Videos of bollard crash tests are featured on a number of manufacturer’s Internet sites. The truck impacts 2 or 3 bollards at high-speed, and the front from the vehicle often crumples, wrapping completely around the centermost post. Area of the cab may fly off the truck, the top or rear end could rise several feet within the air, and front or rear axles might detach. The bollards along with their footings are sometimes lifted several feet upward. In most successful tests, the payload on the back from the truck does not penetrate a lot more than 1 meter past the collection of bollards, thus satisfying the conventional.

The simplest security bollard is some 203-mm (8-in.), 254-mm (10-in.), or 305-mm (12 in.) carbon steel structural pipe. Some impact resistance is achieved despite a 102-mm (4-in.) pipe, depending on the engineering of its foundation. It is usually filled with concrete to improve stiffness, although unfilled pipe with plate stiffeners inside might actually produce better resistance inside the same diameter pipe. Without any kind of internal stiffening, the pipe’s wall-thickness must be significantly greater. For fixed-type security bollards, simple pipe bollards could be functionally sufficient, if properly mounted. Undecorated pipe-type bollards are also specially manufactured.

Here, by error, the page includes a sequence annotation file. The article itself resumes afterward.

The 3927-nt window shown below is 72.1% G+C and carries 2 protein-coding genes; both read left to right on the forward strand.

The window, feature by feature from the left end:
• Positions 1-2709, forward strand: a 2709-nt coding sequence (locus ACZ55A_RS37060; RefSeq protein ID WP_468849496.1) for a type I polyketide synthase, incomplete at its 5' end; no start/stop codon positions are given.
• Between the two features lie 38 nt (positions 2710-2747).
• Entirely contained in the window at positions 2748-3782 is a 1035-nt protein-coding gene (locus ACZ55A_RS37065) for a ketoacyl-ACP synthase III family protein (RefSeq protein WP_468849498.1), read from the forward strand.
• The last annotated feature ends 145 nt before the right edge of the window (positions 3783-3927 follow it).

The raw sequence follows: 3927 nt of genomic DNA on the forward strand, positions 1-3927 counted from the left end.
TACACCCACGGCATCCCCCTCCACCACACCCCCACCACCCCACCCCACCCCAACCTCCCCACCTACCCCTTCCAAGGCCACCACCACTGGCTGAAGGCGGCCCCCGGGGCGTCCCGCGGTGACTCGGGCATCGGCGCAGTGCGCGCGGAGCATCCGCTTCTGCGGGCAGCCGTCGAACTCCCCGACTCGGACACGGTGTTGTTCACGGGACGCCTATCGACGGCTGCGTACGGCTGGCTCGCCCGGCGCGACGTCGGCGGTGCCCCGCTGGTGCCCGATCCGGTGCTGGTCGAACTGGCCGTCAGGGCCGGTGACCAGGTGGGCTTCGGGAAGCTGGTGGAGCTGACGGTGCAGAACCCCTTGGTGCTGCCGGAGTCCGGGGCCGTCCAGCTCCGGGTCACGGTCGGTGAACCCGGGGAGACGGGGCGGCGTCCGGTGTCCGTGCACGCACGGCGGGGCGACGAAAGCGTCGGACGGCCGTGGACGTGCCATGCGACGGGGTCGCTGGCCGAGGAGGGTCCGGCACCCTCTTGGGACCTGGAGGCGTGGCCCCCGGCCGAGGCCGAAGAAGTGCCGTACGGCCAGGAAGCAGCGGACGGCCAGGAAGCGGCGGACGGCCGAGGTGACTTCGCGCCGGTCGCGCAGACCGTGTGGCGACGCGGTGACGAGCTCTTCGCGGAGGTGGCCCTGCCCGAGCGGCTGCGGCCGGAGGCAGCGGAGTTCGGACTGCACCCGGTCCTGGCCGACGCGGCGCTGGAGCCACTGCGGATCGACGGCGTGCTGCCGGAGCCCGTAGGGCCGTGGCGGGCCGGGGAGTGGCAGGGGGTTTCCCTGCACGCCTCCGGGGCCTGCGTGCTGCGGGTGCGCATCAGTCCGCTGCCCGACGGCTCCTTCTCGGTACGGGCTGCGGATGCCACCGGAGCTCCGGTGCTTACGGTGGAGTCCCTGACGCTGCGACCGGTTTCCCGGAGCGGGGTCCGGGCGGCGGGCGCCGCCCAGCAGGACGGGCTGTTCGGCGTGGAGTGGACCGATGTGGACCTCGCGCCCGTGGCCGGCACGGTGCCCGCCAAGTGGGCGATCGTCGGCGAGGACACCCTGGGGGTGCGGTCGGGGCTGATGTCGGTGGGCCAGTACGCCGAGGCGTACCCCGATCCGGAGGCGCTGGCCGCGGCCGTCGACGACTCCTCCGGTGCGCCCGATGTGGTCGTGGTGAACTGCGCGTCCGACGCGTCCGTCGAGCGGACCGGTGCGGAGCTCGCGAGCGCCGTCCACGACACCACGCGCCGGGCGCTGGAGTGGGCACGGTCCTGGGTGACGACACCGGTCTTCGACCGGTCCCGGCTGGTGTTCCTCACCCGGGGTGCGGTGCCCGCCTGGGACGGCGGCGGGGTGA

The largest drawback to a plain pipe is aesthetics. A bit of painted pipe will not truly blend into – significantly less enhance – most architectural schemes. However, this is often overcome by way of a decorative bollard cover. Many standalone bollards which do not have impact-resistance of their own are made with alternative mounting ability to slip over standard pipe sizes, forming an attractive and architecturally appropriate impact-resistance system. These decorative covers can be offered to enhance specifically created (but non-decorative) pipe-type bollards.